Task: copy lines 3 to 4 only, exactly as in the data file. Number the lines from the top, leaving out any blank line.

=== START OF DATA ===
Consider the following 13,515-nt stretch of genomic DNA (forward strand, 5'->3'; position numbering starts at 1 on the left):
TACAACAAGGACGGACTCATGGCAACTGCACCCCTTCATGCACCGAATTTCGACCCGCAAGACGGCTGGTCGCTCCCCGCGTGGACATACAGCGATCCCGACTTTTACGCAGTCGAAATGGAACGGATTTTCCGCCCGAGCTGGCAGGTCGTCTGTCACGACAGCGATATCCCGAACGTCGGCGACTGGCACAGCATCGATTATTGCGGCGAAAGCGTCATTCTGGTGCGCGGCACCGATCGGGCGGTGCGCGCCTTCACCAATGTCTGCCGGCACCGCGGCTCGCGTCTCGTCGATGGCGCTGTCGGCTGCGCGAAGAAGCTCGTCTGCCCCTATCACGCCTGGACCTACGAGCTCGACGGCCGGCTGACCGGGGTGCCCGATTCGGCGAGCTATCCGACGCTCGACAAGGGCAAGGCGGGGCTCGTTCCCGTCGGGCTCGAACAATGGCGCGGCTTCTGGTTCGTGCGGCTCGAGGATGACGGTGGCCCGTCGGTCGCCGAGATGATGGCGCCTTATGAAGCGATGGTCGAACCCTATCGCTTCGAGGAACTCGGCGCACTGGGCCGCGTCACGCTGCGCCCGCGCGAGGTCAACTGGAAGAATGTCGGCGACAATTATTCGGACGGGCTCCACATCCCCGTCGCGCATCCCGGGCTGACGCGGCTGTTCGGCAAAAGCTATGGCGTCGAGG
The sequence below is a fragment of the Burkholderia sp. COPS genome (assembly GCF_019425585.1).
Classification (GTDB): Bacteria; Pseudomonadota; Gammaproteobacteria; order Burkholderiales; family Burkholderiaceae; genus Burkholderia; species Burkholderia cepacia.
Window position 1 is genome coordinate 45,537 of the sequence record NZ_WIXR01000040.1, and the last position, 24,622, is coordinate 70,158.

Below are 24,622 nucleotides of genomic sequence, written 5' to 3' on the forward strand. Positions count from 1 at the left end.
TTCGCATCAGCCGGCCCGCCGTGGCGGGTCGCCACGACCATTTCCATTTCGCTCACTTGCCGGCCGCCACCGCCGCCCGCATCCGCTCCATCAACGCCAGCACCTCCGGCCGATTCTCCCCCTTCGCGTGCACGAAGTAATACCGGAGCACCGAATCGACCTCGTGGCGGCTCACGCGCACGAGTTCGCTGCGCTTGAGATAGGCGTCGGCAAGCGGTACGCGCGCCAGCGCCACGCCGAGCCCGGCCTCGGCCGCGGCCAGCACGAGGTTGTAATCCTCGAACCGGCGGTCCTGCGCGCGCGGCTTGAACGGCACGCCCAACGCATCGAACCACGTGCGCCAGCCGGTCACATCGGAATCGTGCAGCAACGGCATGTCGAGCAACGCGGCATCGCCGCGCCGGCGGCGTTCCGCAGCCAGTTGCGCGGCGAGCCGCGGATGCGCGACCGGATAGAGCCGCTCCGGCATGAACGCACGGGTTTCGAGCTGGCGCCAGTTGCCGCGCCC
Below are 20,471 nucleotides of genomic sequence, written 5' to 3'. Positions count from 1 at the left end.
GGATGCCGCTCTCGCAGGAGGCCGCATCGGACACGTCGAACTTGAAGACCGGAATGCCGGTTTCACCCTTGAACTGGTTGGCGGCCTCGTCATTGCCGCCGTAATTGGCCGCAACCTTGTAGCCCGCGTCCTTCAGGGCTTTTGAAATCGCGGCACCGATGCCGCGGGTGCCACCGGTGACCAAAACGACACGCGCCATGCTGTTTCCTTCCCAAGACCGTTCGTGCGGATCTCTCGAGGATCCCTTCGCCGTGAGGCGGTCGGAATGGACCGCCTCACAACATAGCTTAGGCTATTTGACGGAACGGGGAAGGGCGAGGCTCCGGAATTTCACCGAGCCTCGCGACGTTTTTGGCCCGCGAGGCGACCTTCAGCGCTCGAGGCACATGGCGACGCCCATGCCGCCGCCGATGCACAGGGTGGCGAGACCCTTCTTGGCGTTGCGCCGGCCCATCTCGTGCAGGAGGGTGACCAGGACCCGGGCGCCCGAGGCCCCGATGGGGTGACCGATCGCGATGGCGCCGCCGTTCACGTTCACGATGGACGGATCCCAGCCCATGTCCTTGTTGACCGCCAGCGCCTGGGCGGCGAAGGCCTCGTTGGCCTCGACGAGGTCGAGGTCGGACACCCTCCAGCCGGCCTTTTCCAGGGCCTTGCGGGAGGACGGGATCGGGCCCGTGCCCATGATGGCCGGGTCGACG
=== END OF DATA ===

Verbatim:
The sequence below is a fragment of the Burkholderia sp. COPS genome (assembly GCF_019425585.1).
Classification (GTDB): Bacteria; Pseudomonadota; Gammaproteobacteria; order Burkholderiales; family Burkholderiaceae; genus Burkholderia; species Burkholderia cepacia.